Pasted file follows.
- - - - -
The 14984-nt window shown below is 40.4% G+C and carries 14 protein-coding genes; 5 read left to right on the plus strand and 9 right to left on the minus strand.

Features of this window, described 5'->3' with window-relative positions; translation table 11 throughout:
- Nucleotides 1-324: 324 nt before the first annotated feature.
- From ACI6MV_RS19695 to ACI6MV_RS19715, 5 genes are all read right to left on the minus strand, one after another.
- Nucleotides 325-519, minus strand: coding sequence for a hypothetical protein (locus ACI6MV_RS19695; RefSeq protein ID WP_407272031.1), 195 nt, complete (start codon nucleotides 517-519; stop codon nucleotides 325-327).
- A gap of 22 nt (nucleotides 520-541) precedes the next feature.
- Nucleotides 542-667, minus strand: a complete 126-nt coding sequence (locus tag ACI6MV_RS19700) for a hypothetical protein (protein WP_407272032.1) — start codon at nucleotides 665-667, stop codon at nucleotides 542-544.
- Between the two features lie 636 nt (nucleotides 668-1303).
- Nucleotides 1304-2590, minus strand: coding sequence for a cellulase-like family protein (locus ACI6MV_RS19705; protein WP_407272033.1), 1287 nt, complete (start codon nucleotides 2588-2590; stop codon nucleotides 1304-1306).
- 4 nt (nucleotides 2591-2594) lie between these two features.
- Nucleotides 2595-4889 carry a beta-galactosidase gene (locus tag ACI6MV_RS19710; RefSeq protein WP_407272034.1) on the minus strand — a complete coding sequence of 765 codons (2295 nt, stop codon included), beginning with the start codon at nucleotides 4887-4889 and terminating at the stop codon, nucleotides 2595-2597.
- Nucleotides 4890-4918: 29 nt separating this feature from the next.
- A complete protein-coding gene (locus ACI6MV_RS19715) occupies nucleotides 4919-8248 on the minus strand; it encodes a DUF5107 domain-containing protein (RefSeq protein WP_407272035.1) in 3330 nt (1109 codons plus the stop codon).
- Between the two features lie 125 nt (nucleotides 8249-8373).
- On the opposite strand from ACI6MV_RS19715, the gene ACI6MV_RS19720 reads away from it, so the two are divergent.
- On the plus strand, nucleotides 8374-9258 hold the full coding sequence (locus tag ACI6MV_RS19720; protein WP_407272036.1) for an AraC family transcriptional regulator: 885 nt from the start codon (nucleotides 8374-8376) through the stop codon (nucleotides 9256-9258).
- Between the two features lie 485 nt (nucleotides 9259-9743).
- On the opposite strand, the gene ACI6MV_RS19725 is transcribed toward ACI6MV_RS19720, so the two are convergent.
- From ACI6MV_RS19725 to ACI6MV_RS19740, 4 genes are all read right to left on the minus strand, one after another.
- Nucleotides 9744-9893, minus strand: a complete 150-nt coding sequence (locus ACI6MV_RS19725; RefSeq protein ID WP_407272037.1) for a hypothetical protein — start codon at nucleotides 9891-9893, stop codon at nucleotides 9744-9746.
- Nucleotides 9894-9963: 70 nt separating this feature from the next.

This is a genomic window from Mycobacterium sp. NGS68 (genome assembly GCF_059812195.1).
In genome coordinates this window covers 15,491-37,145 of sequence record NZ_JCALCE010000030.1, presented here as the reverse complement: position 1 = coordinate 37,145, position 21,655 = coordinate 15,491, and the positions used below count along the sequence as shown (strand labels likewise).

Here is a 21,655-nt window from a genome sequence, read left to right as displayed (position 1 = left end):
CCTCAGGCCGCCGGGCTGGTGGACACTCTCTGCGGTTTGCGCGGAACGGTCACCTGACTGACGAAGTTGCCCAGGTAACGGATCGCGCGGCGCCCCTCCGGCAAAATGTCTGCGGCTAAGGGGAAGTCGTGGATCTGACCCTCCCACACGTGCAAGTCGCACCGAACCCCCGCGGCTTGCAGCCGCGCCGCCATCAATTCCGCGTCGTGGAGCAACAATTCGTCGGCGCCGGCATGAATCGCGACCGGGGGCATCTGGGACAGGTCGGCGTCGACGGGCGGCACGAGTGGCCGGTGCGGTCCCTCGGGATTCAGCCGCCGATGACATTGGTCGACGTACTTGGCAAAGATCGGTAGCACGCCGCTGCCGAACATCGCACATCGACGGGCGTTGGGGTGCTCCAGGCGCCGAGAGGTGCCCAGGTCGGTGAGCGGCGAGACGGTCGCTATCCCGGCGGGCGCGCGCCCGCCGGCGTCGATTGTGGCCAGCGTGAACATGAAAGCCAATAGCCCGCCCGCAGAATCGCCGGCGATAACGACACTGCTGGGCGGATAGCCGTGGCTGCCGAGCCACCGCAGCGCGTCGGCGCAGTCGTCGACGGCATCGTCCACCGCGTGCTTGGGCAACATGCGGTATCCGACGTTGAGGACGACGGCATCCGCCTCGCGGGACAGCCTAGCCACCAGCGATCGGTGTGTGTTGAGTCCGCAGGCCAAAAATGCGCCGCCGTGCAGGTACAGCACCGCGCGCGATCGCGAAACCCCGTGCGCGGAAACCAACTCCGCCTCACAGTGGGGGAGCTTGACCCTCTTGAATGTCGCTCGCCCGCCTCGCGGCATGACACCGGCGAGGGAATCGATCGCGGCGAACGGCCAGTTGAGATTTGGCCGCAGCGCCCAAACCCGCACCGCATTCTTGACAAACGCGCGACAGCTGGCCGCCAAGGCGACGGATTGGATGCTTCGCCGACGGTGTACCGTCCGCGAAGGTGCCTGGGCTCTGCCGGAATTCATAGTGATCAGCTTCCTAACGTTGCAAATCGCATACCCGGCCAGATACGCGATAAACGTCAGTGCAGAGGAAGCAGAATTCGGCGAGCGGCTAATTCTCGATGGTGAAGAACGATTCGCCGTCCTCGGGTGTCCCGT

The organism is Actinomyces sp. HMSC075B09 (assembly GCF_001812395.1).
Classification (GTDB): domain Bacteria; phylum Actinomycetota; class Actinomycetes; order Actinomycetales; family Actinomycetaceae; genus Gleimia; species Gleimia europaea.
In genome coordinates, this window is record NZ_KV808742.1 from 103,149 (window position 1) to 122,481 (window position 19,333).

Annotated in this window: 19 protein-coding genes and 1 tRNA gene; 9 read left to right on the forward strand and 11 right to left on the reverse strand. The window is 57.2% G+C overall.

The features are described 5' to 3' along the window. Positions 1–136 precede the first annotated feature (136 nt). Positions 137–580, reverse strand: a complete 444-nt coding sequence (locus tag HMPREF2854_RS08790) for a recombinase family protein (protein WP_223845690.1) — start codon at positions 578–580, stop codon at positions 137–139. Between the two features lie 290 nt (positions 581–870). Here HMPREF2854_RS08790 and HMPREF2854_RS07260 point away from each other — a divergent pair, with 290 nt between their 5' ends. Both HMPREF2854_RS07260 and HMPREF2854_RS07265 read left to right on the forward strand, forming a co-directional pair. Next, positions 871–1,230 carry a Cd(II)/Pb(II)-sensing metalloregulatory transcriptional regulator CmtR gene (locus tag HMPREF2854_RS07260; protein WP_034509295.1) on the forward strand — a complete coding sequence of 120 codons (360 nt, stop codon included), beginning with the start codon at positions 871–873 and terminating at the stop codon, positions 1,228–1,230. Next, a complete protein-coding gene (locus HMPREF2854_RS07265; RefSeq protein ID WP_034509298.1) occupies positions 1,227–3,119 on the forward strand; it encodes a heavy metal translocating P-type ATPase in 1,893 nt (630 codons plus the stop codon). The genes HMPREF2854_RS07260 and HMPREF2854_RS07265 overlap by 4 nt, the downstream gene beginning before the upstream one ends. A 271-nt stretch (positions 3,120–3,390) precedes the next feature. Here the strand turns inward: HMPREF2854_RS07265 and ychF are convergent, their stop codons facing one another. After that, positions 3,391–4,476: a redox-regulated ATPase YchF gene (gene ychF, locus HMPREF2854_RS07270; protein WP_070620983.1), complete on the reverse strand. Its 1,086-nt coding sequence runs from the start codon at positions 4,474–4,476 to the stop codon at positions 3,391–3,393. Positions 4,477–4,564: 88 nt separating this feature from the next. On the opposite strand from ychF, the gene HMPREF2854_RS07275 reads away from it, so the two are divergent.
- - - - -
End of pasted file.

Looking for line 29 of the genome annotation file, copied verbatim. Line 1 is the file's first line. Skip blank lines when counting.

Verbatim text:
Annotated in this window: 19 protein-coding genes and 1 tRNA gene; 9 read left to right on the forward strand and 11 right to left on the reverse strand. The window is 57.2% G+C overall.